Ad Hoc Commentary – jobs as the true antidote to low inflation in Europe
“…Now that the Buba had ‘given’ green light for European QE, the only thing that we need to wait for is a low European inflation print. The Eurostat will give a flash estimate of European CPI YoY on Mar 31, and the final print will be out on Apr 16. So, if you are finding reason to celebrate in the equity markets and sell EURUSD, this will be one of your main reasons for the coming months…”
We got the low inflation, and now the ECB is moving one step closer to QE:
“…The European Central Bank has given the strongest signal yet that it is prepared to embrace quantitative easing to prevent the eurozone from sliding into deflation or even a prolonged period of low inflation…”
“…The governing council is unanimous in its commitment to using also unconventional instruments within its mandate in order to cope effectively with risks of a too prolonged period of low inflation,” Mr Draghi said…”
The equation that matters most in QE is Irving Fisher’s MV = PQ. M is the quantity of money, V is the velocity of money, P is the price level and Q is the quantity of goods and services. We note that PQ is the GDP. The notion that printing is inflationary, i.e. printing increases P, implicitly assumes that M increases, and V and Q remain constant. That is far from certain in this global economy.
First, let us look at V, i.e. the velocity of money. Simply put if you gave me 100 dollars and I hoard it under the mattress, then velocity decreases, and inflation is not likely to increase. The degree of hoarding depends on my confidence in the future. If I think you are going to keep printing, like in hyperinflationary Germany of the early 1920s, then of course I will spend the 100 dollars as quickly as possible. Velocity increases and inflation likely increases.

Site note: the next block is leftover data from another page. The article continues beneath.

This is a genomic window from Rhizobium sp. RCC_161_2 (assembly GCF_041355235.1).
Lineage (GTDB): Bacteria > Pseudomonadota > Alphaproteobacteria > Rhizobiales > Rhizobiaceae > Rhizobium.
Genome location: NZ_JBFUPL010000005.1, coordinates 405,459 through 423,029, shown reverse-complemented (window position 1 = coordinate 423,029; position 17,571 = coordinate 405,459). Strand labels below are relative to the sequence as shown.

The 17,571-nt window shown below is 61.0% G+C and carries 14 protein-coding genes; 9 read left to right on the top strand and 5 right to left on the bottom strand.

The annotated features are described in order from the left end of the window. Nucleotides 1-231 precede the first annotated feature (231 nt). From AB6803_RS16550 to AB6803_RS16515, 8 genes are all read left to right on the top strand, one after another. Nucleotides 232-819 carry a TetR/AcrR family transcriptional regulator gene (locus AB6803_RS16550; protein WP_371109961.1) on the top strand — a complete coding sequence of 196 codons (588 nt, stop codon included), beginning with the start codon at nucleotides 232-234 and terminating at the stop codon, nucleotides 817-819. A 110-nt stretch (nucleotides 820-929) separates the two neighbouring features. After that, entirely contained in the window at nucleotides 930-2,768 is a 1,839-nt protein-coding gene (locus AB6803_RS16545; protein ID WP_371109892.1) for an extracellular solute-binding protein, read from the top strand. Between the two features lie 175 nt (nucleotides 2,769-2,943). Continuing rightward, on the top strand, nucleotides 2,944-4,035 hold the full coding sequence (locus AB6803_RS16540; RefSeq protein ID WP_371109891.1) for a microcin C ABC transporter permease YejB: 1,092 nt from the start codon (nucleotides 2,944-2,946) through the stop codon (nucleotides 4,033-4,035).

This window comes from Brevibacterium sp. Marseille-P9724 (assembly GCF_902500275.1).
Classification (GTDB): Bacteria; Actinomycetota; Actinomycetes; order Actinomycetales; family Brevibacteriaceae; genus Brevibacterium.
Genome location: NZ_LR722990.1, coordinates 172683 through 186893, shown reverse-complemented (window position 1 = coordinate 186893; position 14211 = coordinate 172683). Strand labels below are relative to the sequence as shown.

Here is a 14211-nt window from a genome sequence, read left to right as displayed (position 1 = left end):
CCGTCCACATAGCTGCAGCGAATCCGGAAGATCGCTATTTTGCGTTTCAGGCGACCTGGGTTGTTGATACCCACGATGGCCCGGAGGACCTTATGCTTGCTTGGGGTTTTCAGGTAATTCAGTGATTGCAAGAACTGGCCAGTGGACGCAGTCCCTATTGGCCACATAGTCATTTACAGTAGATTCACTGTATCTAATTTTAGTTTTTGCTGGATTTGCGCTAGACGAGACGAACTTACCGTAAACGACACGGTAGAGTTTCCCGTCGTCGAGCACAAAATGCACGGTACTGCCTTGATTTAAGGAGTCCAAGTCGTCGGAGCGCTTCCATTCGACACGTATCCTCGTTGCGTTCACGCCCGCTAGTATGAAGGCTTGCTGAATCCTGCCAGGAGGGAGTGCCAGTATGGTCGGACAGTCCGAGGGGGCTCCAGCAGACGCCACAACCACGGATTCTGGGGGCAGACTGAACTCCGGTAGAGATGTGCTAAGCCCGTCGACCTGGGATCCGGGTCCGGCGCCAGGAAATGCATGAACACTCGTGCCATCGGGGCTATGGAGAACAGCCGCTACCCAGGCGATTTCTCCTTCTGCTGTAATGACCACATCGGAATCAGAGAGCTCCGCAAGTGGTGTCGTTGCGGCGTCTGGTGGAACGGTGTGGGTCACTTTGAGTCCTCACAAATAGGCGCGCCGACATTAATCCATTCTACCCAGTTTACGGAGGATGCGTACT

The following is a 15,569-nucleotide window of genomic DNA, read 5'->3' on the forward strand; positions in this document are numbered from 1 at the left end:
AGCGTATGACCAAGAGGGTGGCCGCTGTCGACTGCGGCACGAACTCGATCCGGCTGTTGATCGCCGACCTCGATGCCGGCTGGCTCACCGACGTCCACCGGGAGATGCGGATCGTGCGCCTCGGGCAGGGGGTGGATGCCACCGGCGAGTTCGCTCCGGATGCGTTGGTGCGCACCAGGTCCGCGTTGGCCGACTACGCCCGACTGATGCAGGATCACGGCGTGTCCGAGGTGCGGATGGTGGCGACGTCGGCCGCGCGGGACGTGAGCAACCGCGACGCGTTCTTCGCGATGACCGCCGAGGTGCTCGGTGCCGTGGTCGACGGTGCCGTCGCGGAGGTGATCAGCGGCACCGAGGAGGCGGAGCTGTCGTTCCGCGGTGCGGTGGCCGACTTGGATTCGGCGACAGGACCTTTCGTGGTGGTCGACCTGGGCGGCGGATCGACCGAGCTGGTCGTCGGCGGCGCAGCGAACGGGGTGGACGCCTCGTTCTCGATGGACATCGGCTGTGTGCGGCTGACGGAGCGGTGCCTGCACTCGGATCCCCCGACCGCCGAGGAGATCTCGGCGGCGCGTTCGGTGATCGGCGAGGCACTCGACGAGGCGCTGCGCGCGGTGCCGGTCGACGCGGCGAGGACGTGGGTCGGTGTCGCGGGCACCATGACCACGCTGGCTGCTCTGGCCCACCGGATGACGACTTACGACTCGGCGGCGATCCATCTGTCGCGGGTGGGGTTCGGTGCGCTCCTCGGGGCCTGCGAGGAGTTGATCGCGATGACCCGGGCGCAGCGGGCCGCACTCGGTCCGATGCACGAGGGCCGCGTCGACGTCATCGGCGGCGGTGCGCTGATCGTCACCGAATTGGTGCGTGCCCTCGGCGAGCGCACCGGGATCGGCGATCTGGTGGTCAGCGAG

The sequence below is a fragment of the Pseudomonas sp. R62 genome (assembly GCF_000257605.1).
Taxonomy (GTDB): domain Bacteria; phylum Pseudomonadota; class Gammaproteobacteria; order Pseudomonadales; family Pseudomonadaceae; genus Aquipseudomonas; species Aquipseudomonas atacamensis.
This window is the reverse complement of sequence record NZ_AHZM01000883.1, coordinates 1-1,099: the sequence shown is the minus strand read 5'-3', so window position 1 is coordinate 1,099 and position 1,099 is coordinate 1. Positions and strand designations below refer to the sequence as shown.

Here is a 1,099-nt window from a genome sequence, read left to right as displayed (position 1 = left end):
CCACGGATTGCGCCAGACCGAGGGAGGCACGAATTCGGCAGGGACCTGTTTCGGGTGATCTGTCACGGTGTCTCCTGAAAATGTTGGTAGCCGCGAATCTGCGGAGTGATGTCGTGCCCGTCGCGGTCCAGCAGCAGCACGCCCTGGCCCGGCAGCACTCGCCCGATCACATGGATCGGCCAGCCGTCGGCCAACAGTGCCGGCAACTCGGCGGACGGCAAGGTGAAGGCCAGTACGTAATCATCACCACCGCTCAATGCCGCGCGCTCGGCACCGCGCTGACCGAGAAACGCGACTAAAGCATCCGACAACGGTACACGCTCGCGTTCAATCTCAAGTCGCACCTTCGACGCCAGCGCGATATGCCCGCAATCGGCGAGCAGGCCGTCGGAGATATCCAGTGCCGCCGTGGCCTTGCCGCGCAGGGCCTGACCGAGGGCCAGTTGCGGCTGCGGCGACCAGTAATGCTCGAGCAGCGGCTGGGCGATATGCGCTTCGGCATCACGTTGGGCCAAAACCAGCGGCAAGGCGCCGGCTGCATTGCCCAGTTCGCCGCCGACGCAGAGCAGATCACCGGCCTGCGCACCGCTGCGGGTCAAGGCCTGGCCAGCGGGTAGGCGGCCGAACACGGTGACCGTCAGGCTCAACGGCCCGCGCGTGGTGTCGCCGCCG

Next, let us look at M. In a closed economy, when the government embark on QE and buy back government bonds, the money will stay in the economy and prices will likely increase. However, in an open economy, the Americans can buy back US government bonds from China and it will never be inflationary for Americans. The new money is exported into China. Effectively America prints, China gets the inflation. So, even the ‘common sense’ notion that printing leads to higher M domestically is not necessarily true.
Moving on to Q, it is generally assumed that Q does not increase. This is true short term, but is not guaranteed medium term. If the newly minted money is invested into productive enterprises instead of being wasted on a good lunch, then Q will increase medium term. The higher productivity could even lead to falling prices medium term.
So the belief that printing is inflationary is filled with caveats. The Americans printed, the Japanese printed, the English printed. Where is the hyperinflation that the inflation-mongers and even gold-bugs were clamoring about? Obviously someone forgot to tell them that Irving Fisher wrote MV = PQ, not M = P. What’s more, it is not even guaranteed that M will increase domestically when China is holding your debt. To make things even more interesting, you need to model human confidence to predict V.
So, if the ECB thinks that Europe QE will fight deflation, they should think again. However, if the European QE is designed to address the public debt that is growing under the carpet like a cancer, then please QE. Jobs are probably the true antidote to deflation. To create jobs, a QE into productive debt is required. Infrastructure debt could work. Infrastructure worked in jobless Roosevelt America, and it should work in jobless Europe. A Europe Works Progress Administration (WPA) funded by Europe QE into a federated European infrastructure debt is perhaps what the ailing union really needs. But in the short term, please feel free to QE to help the Franco-German core, and those of us who are finding reasons to continue celebrating in the equity markets, and selling EURUSD.
Good luck in the market.